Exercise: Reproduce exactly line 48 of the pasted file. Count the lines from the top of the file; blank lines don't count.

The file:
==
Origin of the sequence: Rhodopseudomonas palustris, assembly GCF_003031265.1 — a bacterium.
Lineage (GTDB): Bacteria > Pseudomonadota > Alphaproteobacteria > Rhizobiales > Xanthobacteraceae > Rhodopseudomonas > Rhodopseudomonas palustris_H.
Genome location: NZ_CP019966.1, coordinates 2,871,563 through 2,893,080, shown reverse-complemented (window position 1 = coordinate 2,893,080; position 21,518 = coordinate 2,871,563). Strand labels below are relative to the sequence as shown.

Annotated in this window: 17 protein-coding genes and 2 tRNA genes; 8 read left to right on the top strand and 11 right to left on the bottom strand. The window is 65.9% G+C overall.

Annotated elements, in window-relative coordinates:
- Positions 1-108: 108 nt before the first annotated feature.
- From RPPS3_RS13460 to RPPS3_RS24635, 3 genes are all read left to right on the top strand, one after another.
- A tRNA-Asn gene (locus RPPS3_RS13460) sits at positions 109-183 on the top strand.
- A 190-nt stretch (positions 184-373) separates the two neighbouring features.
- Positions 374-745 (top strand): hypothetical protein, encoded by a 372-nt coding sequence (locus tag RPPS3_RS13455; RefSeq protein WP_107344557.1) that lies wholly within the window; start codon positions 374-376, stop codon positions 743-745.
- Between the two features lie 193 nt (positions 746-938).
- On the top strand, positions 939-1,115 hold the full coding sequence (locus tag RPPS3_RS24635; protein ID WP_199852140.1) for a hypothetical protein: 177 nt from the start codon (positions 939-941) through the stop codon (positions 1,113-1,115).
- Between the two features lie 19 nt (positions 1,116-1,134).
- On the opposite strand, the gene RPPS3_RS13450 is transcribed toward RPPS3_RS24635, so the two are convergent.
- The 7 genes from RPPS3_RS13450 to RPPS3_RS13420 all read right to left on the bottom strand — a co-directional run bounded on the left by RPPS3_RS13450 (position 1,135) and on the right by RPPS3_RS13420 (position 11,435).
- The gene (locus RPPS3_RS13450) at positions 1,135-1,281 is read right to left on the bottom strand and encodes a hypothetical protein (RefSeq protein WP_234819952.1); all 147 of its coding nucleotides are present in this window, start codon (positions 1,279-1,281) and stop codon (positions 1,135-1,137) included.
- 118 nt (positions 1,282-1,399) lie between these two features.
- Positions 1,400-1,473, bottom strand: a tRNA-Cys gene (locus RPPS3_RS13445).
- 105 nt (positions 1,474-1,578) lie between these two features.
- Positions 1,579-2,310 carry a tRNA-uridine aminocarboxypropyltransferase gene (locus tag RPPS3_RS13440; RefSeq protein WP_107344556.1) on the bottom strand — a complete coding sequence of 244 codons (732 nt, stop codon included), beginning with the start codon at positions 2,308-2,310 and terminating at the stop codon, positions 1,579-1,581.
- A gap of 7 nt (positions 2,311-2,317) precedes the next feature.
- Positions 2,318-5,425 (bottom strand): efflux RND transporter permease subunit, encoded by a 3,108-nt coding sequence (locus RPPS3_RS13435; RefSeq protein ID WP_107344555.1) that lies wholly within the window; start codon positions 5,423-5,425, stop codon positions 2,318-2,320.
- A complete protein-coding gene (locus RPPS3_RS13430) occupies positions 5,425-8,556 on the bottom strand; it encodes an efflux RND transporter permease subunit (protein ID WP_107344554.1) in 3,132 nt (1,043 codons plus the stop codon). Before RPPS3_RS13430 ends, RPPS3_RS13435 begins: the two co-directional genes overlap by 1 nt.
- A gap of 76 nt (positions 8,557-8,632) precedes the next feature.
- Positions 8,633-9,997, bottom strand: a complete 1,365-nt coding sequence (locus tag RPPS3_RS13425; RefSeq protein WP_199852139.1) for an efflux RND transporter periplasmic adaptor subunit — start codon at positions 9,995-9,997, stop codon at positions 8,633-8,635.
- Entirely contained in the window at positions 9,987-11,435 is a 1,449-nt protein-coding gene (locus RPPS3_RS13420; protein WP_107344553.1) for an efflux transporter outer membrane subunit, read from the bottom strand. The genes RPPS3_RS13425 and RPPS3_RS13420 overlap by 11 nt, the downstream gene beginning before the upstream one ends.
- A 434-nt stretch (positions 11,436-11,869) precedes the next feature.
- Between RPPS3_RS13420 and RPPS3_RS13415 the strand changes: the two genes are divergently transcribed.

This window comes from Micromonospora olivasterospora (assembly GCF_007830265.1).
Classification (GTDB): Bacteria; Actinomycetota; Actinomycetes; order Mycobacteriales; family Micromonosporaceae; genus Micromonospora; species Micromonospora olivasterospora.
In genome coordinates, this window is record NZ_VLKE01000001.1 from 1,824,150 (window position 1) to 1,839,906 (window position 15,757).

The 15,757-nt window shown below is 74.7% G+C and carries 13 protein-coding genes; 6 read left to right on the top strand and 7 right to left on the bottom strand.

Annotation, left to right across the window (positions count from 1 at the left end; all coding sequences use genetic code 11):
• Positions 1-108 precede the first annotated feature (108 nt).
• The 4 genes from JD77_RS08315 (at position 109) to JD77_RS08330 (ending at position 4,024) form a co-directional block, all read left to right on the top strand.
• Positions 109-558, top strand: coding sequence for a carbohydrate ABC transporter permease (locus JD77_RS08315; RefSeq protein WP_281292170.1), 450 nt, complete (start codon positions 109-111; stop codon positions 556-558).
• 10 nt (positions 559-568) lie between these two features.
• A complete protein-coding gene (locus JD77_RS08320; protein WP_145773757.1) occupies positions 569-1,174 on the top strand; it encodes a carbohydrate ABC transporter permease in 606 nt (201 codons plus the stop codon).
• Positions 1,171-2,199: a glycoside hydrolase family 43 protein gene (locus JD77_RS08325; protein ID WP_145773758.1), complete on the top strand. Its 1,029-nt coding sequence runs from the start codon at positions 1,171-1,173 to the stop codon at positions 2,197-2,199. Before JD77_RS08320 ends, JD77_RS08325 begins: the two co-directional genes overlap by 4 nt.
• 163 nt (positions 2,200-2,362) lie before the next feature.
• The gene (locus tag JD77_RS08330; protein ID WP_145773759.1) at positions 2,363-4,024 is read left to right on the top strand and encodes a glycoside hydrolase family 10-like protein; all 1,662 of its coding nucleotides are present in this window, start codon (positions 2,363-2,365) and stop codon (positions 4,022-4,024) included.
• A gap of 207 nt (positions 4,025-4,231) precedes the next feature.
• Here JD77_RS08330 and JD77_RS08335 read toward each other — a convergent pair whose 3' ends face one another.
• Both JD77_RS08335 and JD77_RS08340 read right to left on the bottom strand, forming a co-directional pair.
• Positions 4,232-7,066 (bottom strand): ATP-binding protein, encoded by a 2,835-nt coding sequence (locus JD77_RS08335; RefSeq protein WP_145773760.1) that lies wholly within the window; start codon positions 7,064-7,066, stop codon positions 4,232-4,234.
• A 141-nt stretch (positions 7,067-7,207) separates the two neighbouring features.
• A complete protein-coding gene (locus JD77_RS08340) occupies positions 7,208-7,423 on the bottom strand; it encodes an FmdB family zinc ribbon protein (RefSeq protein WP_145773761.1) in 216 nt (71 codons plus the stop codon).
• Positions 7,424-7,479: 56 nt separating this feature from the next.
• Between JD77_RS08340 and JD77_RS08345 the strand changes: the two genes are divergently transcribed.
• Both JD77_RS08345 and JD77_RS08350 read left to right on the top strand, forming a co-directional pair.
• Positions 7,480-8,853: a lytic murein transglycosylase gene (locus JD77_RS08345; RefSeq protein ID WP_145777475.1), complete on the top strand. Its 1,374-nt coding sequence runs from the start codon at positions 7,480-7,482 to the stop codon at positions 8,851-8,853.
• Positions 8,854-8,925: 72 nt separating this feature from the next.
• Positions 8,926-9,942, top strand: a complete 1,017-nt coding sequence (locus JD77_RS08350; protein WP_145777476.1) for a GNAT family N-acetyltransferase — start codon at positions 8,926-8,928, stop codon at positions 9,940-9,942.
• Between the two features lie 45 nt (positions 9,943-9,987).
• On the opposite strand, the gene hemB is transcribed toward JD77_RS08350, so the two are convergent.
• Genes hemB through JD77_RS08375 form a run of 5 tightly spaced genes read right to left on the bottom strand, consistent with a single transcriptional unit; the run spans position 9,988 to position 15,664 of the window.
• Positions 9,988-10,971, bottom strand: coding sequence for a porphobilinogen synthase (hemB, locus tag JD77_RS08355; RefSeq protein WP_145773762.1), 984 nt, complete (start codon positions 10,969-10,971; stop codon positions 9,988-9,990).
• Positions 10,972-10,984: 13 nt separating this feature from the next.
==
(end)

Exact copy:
• Positions 7,424-7,479: 56 nt separating this feature from the next.